IFC To Invest $300 Million-$350 Million In Kazakhstan This Fiscal Year

Dec 09. Dow Jones

IFC To Invest $300 Million-$350 Million In Kazakhstan This Fiscal YearThe World Bank’s International Finance Corp. will maintain its investment in Kazakhstan of between $300 million and $350 million this fiscal year, with a significant portion earmarked for infrastructure, Tomasz Telma, IFC’s representative in Kazakhstan, said Wednesday.

Telma told Dow Jones Newswires that he hoped IFC “could do [invest] a quarter to a third of that amount in infrastructure,” including the country’s power sector, physical infrastructure such as roads, as well as municipal infrastructure.

IFC plans to decrease the share of its ongoing investment in Kazakhstan’s financial sector as access to private-sector funding is “getting a little bit better,” Telma said.

The institution has increased its investment in Kazakhstan over the past couple of years, raising it to $350 million in fiscal 2010, which started in July 2009 and ended in June this year, from $250 million fiscal 2009.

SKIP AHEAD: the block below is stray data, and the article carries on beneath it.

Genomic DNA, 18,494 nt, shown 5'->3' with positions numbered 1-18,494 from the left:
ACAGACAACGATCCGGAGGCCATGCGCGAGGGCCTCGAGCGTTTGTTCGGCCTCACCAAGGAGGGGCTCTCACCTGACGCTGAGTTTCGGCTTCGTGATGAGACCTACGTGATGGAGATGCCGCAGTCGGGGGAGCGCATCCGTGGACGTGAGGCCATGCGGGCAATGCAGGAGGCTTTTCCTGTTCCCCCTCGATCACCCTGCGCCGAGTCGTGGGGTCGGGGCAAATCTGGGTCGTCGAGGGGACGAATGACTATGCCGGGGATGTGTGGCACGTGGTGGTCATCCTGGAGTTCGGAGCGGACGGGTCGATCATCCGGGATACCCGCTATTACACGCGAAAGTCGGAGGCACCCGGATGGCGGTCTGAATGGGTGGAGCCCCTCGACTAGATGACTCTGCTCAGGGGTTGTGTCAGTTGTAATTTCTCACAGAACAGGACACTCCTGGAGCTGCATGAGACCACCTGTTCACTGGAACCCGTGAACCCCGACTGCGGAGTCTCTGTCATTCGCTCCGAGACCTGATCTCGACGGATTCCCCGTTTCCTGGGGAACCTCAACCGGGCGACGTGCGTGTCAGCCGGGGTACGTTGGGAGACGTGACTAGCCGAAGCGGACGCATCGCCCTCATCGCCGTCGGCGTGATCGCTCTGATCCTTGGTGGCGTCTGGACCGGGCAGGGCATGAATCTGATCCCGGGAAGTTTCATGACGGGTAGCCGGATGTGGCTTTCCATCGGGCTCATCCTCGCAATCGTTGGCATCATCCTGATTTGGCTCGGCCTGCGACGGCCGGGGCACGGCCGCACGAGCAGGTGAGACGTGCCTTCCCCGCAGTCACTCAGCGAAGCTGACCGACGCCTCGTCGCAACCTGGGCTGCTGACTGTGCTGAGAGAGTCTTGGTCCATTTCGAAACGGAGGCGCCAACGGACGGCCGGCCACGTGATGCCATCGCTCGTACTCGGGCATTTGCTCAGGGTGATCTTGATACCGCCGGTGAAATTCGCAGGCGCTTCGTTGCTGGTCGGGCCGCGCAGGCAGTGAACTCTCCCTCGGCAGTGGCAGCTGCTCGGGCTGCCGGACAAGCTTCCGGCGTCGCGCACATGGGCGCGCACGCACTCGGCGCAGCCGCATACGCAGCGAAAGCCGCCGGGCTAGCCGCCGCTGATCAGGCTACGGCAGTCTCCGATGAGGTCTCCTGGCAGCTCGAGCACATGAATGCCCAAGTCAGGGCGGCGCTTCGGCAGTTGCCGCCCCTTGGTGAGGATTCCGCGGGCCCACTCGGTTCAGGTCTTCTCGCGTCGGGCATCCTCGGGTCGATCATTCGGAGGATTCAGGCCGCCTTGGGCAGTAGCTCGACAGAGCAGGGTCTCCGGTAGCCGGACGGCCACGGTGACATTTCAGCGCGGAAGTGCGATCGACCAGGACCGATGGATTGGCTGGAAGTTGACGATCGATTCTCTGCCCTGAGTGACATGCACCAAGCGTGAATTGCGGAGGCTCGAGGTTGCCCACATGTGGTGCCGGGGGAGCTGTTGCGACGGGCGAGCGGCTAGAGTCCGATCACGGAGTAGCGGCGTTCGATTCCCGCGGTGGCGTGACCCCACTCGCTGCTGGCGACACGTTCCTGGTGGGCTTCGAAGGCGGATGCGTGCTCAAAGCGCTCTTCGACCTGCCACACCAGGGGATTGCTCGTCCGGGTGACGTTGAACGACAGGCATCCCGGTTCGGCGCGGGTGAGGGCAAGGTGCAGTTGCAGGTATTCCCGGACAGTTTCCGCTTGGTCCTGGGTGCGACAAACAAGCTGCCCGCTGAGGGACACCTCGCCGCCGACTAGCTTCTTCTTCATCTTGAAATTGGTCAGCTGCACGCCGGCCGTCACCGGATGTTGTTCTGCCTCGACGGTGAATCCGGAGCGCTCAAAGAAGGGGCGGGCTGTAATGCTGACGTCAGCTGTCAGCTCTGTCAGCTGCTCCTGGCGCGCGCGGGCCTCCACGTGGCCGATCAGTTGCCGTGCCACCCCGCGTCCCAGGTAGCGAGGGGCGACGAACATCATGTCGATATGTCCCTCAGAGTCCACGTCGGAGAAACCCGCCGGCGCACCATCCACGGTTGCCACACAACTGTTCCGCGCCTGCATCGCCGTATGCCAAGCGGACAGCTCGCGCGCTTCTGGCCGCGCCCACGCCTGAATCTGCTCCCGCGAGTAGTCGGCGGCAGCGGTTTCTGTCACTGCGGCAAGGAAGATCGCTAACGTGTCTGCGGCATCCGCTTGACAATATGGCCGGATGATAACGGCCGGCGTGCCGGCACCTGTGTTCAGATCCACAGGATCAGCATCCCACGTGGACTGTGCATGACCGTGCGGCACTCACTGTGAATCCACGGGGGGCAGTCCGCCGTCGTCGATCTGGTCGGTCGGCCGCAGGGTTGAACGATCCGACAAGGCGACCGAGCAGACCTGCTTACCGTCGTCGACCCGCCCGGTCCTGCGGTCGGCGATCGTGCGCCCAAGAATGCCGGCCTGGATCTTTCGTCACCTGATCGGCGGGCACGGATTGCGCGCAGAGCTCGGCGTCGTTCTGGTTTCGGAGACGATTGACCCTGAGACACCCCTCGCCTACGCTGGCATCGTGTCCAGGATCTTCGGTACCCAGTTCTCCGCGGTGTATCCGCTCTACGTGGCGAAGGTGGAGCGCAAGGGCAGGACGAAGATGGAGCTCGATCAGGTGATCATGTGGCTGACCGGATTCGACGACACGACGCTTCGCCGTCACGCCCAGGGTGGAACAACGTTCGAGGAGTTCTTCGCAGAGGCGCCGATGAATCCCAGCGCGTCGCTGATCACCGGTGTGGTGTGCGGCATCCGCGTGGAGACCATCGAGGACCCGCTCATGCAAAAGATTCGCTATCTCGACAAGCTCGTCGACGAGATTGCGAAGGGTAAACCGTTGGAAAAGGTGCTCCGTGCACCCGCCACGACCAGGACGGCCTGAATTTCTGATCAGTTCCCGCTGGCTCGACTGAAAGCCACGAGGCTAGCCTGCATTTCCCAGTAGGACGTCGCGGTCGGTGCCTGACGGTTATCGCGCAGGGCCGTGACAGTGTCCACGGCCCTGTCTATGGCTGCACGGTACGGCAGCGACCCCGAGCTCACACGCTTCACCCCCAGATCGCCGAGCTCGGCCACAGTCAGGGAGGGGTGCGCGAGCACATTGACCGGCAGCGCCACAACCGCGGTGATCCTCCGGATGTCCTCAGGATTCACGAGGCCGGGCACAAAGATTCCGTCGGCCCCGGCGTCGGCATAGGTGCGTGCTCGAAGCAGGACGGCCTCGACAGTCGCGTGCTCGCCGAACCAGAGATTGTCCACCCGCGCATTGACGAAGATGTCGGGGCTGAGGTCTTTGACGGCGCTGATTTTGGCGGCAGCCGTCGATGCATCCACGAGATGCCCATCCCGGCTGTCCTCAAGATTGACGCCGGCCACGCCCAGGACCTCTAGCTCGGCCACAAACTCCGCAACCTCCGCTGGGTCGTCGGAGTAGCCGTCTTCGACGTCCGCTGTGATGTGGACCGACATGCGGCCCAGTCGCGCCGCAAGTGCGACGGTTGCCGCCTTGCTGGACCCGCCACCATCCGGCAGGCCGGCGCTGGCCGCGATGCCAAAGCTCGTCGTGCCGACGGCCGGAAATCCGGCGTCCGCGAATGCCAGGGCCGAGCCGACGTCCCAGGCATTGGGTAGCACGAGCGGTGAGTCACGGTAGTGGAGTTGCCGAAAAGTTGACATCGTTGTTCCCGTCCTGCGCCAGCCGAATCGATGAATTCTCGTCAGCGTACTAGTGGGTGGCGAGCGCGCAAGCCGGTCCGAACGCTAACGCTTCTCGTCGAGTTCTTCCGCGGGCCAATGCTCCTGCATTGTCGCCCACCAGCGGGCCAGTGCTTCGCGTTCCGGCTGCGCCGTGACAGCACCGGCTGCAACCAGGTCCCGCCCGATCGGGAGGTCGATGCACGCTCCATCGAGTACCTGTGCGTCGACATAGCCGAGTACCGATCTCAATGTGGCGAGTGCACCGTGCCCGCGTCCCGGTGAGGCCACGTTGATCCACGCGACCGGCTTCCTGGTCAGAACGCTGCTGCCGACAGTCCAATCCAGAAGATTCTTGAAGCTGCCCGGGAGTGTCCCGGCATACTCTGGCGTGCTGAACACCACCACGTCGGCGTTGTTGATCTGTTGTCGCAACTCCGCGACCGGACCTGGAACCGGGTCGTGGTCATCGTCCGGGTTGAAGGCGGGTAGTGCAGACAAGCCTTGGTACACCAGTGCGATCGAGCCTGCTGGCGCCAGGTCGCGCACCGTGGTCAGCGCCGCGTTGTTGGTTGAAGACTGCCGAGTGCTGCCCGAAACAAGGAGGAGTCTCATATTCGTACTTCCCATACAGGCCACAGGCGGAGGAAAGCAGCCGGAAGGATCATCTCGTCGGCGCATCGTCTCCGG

“I expect there’ll be a bit of a reallocation from the financial sector to other sectors and the overall amount will not increase beyond the $300 million-$ 350 million range,” Telma said of IFC’s investment plans in Kazakhstan for the current fiscal year.

He said that IFC would continue to look for investment opportunities in the financial sector and provide debt and trade finance to Kazakh banks.

Telma said that the financial sector isn’t in a severe crisis as it was before but that banks were still facing challenges finding opportunities to lend money.

“The banks are very liquid but in terms of the growth of their loan portfolios, it is very difficult to identify good projects,” he said. “The economy began to grow, which creates opportunities to start lending again but it’s very slow especially outside of oil and gas sector.”

In addition to slow pickup in lending, Telma said that Kazakh banks “still have very high nonperforming loans and how fast they are able to restructure or write them off will affect their medium-term prospects.”